109 Hawthorne Street was originally the residence of John McDonald, his wife and five children from 1881 to 1899. McDonald was a prominent local carpenter and house builder. He also owned and operated a saw mill at the head of Main Street which sold doors, sashes, lumber and woodwork. The original property was purchased from the Trotter family in May 1881 for $646; it was part of the vast Trotter "Hawthorne Farms".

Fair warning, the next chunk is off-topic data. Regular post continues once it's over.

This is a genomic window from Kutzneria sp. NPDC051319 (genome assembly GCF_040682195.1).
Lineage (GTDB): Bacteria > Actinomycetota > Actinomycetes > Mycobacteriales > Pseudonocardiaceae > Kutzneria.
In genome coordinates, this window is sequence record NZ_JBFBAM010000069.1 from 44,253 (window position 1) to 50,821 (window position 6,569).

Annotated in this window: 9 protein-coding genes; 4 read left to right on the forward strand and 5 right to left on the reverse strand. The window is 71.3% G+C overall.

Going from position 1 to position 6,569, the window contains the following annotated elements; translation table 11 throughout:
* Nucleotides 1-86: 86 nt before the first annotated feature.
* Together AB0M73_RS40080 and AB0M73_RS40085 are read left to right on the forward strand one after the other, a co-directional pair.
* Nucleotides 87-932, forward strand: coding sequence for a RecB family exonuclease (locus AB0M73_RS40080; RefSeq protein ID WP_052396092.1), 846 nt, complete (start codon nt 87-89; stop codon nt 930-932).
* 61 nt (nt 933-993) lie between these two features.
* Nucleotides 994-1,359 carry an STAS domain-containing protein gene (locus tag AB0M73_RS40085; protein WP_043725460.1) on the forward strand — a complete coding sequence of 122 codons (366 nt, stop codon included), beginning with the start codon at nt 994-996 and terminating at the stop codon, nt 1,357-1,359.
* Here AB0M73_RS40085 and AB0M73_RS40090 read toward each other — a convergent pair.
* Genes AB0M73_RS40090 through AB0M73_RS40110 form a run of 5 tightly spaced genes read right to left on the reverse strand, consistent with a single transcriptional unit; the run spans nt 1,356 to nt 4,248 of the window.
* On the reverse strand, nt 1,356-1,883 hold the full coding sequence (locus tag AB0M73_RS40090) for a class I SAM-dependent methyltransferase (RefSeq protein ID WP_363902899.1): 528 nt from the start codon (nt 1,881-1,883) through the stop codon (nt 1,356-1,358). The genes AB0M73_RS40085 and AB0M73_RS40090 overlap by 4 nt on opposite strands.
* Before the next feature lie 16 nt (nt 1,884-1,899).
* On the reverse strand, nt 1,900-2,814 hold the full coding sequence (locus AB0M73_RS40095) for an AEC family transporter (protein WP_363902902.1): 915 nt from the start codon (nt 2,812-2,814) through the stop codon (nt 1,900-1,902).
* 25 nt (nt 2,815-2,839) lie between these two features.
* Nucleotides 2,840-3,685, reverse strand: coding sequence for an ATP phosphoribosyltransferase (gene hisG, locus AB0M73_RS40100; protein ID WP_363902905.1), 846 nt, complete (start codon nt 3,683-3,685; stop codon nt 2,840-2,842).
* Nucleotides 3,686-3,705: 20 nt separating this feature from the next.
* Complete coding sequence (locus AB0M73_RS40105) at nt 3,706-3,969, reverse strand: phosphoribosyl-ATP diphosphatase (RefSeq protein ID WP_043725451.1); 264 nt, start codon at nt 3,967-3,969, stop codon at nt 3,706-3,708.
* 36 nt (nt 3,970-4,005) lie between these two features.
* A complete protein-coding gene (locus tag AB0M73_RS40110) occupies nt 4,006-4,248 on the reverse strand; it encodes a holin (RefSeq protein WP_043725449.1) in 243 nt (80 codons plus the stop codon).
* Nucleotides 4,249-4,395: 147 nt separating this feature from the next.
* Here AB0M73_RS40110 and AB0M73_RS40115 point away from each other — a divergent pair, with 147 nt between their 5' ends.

This house, built in 1881, is evocative of Gothic Revival with its steeply pitched gable roof, gabled dormers, one-storey porch and modified ell. The most eye-catching features of the house are its ornamental aspects, especially the spindle work detailing on the full-width porch, the turned porch supports and the decorative bargeboards. It is likely that such embellishments came from McDonald's mill. Although mass manufactured, the wide-spread use of decorative trim on domestic buildings signified the emergence of a unique form of "industrial folk art" in Maritime Canada.
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